This book has been on my ‘to read’ list for as long as I can remember. I borrowed if off @SRT40 ages ago and it’s been sat, waiting for me to pick it up. I am so glad that I finally got around to doing so!
The book was written in 1995 so although a little dated, it includes lots of anecdotes and stories from Professor Sid Watkins’ experiences as the F1 medical expert. No matter when you started to follow F1, I think this book is a great read as all the names and some of the incidents are familar, even to me who only started to watch in 1996. Also some things never change and the sentiments that the Professor shares with the reader are quite poignant after the recent deaths of Dan Wheldon and Marco Simonchelli.
The very first chapter starts with the tragic weekend in May in 1994. It is clear throughout the book that Watkins’ held Senna very dear and frequently links to the accident so it was a good idea to tell the story of that weekend from the beginning. I haven’t seen the recent film about Senna yet, and have only seen a small amount of footage from that weekend as I can’t really bear to watch it, so I found the account interesting with some details that I didn’t realise.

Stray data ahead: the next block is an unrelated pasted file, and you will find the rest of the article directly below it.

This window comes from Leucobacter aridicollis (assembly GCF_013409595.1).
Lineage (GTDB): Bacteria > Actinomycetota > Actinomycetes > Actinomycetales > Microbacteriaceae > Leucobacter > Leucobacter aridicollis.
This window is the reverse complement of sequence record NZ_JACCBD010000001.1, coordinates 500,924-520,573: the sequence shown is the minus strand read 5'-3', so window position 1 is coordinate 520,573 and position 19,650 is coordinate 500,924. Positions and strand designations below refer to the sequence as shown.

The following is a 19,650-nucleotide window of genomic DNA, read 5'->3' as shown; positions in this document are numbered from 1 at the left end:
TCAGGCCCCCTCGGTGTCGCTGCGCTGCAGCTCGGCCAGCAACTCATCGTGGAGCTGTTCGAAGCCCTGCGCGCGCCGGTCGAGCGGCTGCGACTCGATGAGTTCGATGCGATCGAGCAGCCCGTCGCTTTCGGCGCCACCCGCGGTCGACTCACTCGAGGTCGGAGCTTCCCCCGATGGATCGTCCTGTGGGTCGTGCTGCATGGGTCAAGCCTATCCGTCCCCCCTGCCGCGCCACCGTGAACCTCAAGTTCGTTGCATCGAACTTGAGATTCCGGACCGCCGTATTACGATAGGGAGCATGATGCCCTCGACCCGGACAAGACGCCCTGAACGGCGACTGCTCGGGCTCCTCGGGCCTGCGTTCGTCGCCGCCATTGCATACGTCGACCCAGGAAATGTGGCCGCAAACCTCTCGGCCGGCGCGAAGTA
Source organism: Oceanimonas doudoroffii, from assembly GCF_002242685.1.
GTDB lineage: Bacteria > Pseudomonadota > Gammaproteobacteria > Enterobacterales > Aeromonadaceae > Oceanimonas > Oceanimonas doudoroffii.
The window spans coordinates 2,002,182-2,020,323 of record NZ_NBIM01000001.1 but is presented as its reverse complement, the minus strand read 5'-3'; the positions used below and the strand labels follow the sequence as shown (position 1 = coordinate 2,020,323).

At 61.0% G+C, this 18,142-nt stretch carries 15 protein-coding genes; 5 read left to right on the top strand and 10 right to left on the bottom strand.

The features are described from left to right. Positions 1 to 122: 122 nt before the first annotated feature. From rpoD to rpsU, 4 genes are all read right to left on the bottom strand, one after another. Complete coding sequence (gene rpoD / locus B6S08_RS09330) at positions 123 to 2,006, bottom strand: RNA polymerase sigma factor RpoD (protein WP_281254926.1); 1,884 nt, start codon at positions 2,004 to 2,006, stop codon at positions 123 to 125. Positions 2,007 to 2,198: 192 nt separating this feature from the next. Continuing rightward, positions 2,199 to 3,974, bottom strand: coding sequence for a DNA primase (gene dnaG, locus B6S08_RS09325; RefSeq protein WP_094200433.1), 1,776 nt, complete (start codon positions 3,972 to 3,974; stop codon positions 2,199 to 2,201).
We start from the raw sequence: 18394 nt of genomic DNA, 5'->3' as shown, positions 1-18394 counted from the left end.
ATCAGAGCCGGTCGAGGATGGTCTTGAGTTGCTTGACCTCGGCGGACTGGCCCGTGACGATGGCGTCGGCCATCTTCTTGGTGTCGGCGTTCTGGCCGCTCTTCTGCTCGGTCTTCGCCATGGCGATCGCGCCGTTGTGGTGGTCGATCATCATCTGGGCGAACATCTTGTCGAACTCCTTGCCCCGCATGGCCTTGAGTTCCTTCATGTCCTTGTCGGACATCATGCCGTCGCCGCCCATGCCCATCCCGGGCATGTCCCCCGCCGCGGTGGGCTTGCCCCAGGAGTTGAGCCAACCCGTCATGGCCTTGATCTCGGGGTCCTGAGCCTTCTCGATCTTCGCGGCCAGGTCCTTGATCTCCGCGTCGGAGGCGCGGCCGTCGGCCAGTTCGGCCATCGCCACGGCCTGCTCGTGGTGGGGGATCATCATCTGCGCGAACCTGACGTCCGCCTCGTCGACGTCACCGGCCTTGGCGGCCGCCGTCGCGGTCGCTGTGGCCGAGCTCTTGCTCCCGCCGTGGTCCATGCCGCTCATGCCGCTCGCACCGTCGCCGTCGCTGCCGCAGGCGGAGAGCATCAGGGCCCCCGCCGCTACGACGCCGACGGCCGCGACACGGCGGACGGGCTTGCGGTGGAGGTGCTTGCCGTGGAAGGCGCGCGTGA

From then on the book covers the story of F1 from Watkins’ point of view from the 70s until the 90s. He gives his account of the incidents he has attended over the years, and describes how circuits and their medical facilities have improved. It really is quite shocking when you compare the facilities to what we currently have in motor racing, and the vast changes are a testament to the hard work put in by the people in this book.
I love the sections about all the different drivers, Professor Watkins gives his honest opinon, along with amusing stories. I would love to read an updated version to find out exactly what he thinks of the drivers I know and love!
Overall I would recommend this book to anyone with an interest in F1 as its very interesting, easy to read and you gain an invaluable insight behind the scenes of an aspect to the sport that wouldn’t normally be revealed.